Scrolling through the staff page on 350.org, a global grassroots organization dedicated to preventing climate change, it can be hard to spot founder Bill McKibben. He appears several scrolls down the page, between the U.S. deputy divestment campaign manager and the fossil free Netherlands coordinator on the alphabetical list. In one sense, the inability to find McKibben right away can be disconcerting, and yet, it is actually somewhat reassuring. The movement goes beyond one person; the responsibility to curb global warming rests with all of us.
“This really is a leaderless movement,” says McKibben, a prominent environmentalist, activist and writer. “There are tens of thousands of leaders. Maybe leaderless is not quite right. Maybe it’s a leaderful movement.”
Regardless of his humility, McKibben has been at the forefront of the climate change debate since publishing his first book The End of Nature in 1989. For more than 25 years, he has been protesting the continued development and extraction of fossil fuels while collaborating with global grassroots movements around the world to advocate for a widespread switch to renewables. And in one sense, it’s working.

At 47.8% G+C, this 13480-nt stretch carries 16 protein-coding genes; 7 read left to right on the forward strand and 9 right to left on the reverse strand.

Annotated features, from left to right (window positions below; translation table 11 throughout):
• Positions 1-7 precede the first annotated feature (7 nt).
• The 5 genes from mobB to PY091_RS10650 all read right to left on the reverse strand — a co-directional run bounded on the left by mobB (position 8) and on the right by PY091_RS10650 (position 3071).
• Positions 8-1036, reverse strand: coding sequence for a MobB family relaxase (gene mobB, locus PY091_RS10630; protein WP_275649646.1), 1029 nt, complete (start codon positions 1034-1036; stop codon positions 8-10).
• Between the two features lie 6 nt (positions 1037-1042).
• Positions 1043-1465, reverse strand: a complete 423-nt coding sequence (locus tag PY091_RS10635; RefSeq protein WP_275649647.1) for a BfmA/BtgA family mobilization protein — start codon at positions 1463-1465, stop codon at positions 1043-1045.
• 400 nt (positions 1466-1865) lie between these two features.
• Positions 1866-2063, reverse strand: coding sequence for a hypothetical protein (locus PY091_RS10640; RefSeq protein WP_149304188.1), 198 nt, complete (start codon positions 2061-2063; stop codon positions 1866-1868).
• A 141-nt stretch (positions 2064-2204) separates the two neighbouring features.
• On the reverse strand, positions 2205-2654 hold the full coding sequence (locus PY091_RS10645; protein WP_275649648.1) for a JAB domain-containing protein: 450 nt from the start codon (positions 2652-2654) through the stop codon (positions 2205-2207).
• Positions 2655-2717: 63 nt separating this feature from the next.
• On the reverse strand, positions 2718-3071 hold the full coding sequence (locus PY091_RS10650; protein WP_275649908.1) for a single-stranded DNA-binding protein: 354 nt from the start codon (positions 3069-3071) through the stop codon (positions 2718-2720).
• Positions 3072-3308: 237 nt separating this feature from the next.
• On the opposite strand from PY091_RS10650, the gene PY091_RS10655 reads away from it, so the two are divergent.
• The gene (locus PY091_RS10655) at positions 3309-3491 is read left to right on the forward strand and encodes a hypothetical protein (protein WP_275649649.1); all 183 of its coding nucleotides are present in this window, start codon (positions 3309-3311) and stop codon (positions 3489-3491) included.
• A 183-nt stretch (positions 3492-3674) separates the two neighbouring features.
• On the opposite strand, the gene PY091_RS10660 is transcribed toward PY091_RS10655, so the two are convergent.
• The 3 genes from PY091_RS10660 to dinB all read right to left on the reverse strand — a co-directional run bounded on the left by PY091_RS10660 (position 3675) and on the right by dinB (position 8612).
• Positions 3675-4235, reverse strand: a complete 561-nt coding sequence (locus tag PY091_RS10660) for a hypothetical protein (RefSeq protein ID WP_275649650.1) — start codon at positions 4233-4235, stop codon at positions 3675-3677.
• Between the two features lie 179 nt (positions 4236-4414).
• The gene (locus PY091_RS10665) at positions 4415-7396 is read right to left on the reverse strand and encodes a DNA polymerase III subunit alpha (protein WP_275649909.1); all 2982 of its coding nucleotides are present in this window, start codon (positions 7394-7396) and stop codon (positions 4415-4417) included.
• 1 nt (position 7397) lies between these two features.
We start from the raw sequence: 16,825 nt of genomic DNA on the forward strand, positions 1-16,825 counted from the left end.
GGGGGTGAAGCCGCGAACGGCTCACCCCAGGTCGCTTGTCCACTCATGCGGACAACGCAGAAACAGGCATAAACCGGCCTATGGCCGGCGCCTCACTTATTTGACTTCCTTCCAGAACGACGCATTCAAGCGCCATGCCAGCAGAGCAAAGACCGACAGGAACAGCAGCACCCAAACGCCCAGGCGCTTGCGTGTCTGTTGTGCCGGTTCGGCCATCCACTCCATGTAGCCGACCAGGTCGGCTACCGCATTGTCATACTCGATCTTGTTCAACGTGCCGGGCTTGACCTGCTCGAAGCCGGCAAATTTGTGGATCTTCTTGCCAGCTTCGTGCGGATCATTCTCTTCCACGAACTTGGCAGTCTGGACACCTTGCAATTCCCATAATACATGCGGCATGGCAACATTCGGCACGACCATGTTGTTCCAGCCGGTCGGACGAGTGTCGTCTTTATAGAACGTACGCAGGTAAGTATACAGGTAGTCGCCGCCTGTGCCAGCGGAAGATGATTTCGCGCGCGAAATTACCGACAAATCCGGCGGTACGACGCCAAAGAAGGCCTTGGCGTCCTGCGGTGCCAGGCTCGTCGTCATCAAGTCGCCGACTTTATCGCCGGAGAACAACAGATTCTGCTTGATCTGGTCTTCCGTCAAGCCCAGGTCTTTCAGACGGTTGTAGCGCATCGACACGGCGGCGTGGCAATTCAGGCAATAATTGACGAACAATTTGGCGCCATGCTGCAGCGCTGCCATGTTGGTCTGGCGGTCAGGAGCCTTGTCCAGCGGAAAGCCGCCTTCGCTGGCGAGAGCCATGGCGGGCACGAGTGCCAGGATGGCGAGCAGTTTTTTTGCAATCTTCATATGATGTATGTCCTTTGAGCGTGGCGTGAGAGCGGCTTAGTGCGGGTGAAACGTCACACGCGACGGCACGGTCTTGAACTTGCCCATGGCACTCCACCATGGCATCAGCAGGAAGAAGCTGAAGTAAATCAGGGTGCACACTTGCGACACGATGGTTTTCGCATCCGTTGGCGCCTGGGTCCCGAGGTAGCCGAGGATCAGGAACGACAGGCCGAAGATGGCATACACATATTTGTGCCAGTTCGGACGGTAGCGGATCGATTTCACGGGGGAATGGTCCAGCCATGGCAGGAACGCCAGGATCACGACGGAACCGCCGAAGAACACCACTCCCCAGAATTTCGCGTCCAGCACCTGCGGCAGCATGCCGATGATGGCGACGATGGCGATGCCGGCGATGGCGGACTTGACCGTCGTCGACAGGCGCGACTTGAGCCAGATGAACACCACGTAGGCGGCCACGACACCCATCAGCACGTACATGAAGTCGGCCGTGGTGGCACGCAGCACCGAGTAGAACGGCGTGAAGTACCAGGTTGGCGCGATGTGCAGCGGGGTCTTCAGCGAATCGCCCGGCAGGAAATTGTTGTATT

For more than four days — approximately 107 hours — in early May, the Portuguese National Energy Network relied solely on renewable energy from wind, solar and hydro power. The same week, the United Kingdom reported up to 12 hours of coal-free electricity for a number of days in a row.
And last year, on one particularly windy day in July, wind farms in Denmark produced 140 percent of the nation’s energy needs, with the surplus going to Germany, Norway and Sweden to be stored for later use. By the end of 2015, the Danes had produced 42 percent of their electricity from wind.
“I think eventually we’re going to have solar panels and windmills all over the place and that’s how we’ll run the world,” McKibben says. “But I’m not convinced we’ll get there in time to catch up with climate change.”
Despite his decades-long fight, 2016 is already the hottest year on record and McKibben continues to question the political will to turn things around. While the engineering technology is there, the systematic reliance on carbon energy remains.
“You’d think that would be the easier part, that the engineering would be hard,” McKibben says. “Humans are actually pretty good at engineering, they’re just not much good at self restraint.”